And how did Banana Music come about?

For years I worked on the idea of opening my own studio. In the beginning, I used to compose and produce tracks with the very little that I had available. My workstation was a small table with a computer and a digital piano in a tiny room behind the kitchen in my old apartment. I still remember trying to write music while my old laundry machine would wash in 112BPM in an endless D and Eb ping-pong. It was in an environment like this that I composed and produced the two original tracks of my first music group Mudds and later on the full score of the play O Pelicano. Most of all, the composition should not rely on gear. A music sheet and a pen are enough for you to create music. However, the more music elements you have around you, the more the environment floods you with ideas and resources to compose. On the other hand, producing music is very dependent on the gear you have. With the advent of technology, we need way less than people needed 20 years ago to produce music. However, nothing is possible without at least a way to generate or record sounds and a Digital Audio Workstation.

When I moved to Los Angeles, I already had an insane amount of gear and music production programs. So in a sense, I already had a studio but the chaos around it made rather complicated officially open it. After establishing myself here, I simply organized everything that I had in a way to create a space where I would always be ready to create high-quality material and where I would be sure that the outside world would not interfere in my workflow.

You have recently released a YouTube channel called Blak Magik in
collaboration with the musician Alexandre Rios. How is this new project
running?

Blak Magik is divided into seasons of 6 episodes each, which are released weekly on Fridays. We debuted in December 2017 and are now at the end of the very first season.

The channel consists of music videos of classic video game scores such as Zelda: Ocarina of Time, Super Mario, Chrono Trigger and many others. The tracks are rearranged and since both of us are multi-instrumentalists we record and film us playing all the lines. Seeing that vintage game music is all consisted of synthetic sounds, I had the idea of putting my old habit of singing and playing the tunes that surrounded great part of my childhood into practice. When Alex told me he was also moving to Los Angeles, I immediately invited him to help me on giving life to all those video game tracks that both of us always loved. Now the result of this is all online. Subscribe to us and enjoy.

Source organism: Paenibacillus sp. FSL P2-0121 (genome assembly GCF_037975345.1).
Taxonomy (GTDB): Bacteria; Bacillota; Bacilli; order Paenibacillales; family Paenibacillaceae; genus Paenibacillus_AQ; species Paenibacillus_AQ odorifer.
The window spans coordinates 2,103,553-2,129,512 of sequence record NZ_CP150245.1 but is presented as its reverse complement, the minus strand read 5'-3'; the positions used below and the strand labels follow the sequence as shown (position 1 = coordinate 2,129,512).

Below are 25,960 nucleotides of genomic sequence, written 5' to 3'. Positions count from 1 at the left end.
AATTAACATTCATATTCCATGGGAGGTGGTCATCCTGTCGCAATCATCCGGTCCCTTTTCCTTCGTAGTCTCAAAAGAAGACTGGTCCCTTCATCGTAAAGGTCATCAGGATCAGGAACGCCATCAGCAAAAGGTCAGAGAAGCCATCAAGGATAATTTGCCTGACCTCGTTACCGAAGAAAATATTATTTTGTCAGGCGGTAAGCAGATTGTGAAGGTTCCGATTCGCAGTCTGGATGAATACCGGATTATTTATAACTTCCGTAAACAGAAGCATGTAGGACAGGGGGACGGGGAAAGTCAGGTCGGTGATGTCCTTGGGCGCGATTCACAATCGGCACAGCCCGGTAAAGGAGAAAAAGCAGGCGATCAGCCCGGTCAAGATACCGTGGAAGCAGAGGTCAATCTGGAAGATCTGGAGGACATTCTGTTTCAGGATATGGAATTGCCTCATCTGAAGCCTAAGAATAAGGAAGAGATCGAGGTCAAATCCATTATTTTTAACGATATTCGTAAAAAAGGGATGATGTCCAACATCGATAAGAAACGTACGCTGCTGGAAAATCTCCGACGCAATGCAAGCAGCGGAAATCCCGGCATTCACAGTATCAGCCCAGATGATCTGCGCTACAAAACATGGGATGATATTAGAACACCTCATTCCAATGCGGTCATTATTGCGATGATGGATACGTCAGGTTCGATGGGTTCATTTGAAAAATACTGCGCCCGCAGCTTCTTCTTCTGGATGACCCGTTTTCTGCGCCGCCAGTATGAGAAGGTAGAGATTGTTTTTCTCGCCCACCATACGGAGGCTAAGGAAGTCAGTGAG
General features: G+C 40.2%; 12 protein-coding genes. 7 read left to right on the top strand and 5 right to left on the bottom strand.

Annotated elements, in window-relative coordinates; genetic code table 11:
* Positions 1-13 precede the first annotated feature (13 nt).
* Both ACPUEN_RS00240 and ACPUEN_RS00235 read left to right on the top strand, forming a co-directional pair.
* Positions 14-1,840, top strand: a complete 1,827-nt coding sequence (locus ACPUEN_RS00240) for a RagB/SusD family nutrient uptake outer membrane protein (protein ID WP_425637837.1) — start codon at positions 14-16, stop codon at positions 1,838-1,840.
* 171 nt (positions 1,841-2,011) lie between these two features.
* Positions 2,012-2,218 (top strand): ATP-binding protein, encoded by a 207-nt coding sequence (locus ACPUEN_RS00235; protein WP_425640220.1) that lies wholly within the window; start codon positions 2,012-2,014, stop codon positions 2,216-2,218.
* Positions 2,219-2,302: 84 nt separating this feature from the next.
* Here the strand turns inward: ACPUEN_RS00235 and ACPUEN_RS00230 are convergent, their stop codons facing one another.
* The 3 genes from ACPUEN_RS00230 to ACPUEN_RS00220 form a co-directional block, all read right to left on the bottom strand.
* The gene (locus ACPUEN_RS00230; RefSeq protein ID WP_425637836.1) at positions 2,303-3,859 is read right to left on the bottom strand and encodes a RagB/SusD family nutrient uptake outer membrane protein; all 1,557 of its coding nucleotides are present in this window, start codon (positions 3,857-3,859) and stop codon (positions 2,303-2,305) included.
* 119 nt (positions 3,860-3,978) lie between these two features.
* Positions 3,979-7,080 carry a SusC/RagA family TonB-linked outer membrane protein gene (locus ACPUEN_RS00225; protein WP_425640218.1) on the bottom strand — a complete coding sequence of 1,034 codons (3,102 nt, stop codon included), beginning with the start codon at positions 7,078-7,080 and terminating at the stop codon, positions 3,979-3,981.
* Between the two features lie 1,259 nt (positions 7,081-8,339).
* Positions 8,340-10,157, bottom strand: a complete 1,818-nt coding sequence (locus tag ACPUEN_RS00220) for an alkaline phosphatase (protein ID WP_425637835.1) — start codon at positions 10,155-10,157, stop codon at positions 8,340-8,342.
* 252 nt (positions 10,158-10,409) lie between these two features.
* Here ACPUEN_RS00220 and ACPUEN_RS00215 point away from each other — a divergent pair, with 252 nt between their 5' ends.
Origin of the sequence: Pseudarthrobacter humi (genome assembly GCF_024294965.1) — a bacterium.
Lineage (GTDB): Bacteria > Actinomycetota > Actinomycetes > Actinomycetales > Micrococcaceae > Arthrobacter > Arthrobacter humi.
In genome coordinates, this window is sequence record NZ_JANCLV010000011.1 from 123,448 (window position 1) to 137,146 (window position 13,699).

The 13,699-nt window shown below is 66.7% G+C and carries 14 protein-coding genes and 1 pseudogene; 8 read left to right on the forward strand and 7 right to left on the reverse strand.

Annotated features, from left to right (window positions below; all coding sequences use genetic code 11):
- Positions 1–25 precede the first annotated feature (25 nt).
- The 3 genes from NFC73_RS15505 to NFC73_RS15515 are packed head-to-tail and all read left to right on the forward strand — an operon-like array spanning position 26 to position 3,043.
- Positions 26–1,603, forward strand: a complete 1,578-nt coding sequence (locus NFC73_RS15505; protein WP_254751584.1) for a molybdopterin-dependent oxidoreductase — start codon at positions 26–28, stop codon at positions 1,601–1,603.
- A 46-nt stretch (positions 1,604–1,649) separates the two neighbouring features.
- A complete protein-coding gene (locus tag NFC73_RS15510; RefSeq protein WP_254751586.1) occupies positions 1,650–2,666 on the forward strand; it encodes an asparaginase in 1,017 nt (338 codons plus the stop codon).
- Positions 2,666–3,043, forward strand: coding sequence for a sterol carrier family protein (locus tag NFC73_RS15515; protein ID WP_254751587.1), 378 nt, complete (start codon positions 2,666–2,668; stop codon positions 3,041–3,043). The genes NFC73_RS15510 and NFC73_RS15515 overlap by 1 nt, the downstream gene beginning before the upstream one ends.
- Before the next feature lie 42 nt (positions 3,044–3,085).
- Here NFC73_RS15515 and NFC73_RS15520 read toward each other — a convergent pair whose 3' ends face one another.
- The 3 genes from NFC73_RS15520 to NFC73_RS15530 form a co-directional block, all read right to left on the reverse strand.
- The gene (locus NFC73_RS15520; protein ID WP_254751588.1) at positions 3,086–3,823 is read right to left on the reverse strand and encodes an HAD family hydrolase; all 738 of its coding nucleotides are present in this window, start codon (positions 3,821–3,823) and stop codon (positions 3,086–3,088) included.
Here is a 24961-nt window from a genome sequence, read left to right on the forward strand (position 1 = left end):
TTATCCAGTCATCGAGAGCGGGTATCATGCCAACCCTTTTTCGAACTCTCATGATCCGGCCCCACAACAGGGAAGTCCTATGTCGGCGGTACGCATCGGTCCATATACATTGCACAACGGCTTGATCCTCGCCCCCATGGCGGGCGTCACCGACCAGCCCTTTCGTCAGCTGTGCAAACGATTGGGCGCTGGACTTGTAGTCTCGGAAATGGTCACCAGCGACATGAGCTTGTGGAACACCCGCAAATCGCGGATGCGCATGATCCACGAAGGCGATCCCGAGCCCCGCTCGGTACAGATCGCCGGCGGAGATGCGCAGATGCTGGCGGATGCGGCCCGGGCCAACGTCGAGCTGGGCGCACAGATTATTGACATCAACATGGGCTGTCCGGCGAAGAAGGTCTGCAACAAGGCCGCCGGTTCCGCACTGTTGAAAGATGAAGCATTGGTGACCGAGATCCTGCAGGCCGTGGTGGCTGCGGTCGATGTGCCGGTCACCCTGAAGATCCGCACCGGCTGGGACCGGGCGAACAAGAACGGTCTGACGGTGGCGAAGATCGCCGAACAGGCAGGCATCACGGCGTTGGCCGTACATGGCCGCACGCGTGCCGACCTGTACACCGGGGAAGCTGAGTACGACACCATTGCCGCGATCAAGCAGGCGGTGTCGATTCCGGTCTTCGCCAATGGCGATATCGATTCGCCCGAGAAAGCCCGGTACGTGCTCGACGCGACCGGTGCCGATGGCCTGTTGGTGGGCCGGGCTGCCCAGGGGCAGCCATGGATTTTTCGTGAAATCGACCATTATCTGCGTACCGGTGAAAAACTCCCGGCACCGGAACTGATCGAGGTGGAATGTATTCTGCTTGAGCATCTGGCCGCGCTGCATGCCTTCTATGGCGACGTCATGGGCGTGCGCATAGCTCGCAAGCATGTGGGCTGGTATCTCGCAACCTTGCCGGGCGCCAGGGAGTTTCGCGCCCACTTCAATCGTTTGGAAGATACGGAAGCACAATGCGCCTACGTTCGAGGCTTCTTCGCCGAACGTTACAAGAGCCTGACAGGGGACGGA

But your relation with game music is bigger than that. You also have a
record scoring games. How is it working on a project like a video game
Edd and the Kite? Was it challenging scoring a game that takes place in the
suburbs of Rio de Janeiro?

In a way, every project is a challenge. The universe where a game takes place in is always a fundamental aspect of how music is going to be created but I believe that having limitations, or at least a good direction of where to go, is a great way to start outlining the creative process. However, we have to take in consideration more than just the geographical space when composing for media. In this game, the music I wrote carried many elements from urban Brazilian music, as well as some characteristics present in the early 1990s game scores such as making use of distinguished and memorable melodies.